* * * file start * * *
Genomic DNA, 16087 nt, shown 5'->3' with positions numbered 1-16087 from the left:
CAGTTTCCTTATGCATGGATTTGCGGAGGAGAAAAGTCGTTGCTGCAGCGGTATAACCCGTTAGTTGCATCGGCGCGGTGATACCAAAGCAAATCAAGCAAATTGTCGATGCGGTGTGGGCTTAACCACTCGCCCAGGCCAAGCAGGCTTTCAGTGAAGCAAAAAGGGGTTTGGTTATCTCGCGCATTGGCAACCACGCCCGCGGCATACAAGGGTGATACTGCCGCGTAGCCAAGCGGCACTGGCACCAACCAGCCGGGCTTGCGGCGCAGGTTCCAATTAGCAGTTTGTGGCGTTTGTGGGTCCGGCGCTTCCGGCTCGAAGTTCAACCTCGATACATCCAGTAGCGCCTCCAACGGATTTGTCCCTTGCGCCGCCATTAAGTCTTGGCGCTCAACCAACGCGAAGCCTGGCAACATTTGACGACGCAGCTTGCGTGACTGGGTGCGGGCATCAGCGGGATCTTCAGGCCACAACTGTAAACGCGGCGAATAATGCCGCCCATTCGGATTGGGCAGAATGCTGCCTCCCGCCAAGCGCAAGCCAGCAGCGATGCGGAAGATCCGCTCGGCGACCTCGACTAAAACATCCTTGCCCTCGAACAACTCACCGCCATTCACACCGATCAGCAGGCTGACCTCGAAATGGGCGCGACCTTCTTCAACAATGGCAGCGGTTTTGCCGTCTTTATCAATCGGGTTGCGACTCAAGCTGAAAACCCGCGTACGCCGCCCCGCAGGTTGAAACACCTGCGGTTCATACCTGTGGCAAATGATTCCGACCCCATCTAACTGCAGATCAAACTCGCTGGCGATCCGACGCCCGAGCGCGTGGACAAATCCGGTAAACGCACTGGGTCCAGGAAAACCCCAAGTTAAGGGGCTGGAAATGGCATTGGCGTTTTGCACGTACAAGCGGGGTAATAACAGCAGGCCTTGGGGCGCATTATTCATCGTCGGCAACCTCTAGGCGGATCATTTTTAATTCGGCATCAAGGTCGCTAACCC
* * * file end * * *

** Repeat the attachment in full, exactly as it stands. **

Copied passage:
Genomic DNA, 16087 nt, shown 5'->3' with positions numbered 1-16087 from the left:
CAGTTTCCTTATGCATGGATTTGCGGAGGAGAAAAGTCGTTGCTGCAGCGGTATAACCCGTTAGTTGCATCGGCGCGGTGATACCAAAGCAAATCAAGCAAATTGTCGATGCGGTGTGGGCTTAACCACTCGCCCAGGCCAAGCAGGCTTTCAGTGAAGCAAAAAGGGGTTTGGTTATCTCGCGCATTGGCAACCACGCCCGCGGCATACAAGGGTGATACTGCCGCGTAGCCAAGCGGCACTGGCACCAACCAGCCGGGCTTGCGGCGCAGGTTCCAATTAGCAGTTTGTGGCGTTTGTGGGTCCGGCGCTTCCGGCTCGAAGTTCAACCTCGATACATCCAGTAGCGCCTCCAACGGATTTGTCCCTTGCGCCGCCATTAAGTCTTGGCGCTCAACCAACGCGAAGCCTGGCAACATTTGACGACGCAGCTTGCGTGACTGGGTGCGGGCATCAGCGGGATCTTCAGGCCACAACTGTAAACGCGGCGAATAATGCCGCCCATTCGGATTGGGCAGAATGCTGCCTCCCGCCAAGCGCAAGCCAGCAGCGATGCGGAAGATCCGCTCGGCGACCTCGACTAAAACATCCTTGCCCTCGAACAACTCACCGCCATTCACACCGATCAGCAGGCTGACCTCGAAATGGGCGCGACCTTCTTCAACAATGGCAGCGGTTTTGCCGTCTTTATCAATCGGGTTGCGACTCAAGCTGAAAACCCGCGTACGCCGCCCCGCAGGTTGAAACACCTGCGGTTCATACCTGTGGCAAATGATTCCGACCCCATCTAACTGCAGATCAAACTCGCTGGCGATCCGACGCCCGAGCGCGTGGACAAATCCGGTAAACGCACTGGGTCCAGGAAAACCCCAAGTTAAGGGGCTGGAAATGGCATTGGCGTTTTGCACGTACAAGCGGGGTAATAACAGCAGGCCTTGGGGCGCATTATTCATCGTCGGCAACCTCTAGGCGGATCATTTTTAATTCGGCATCAAGGTCGCTAACCC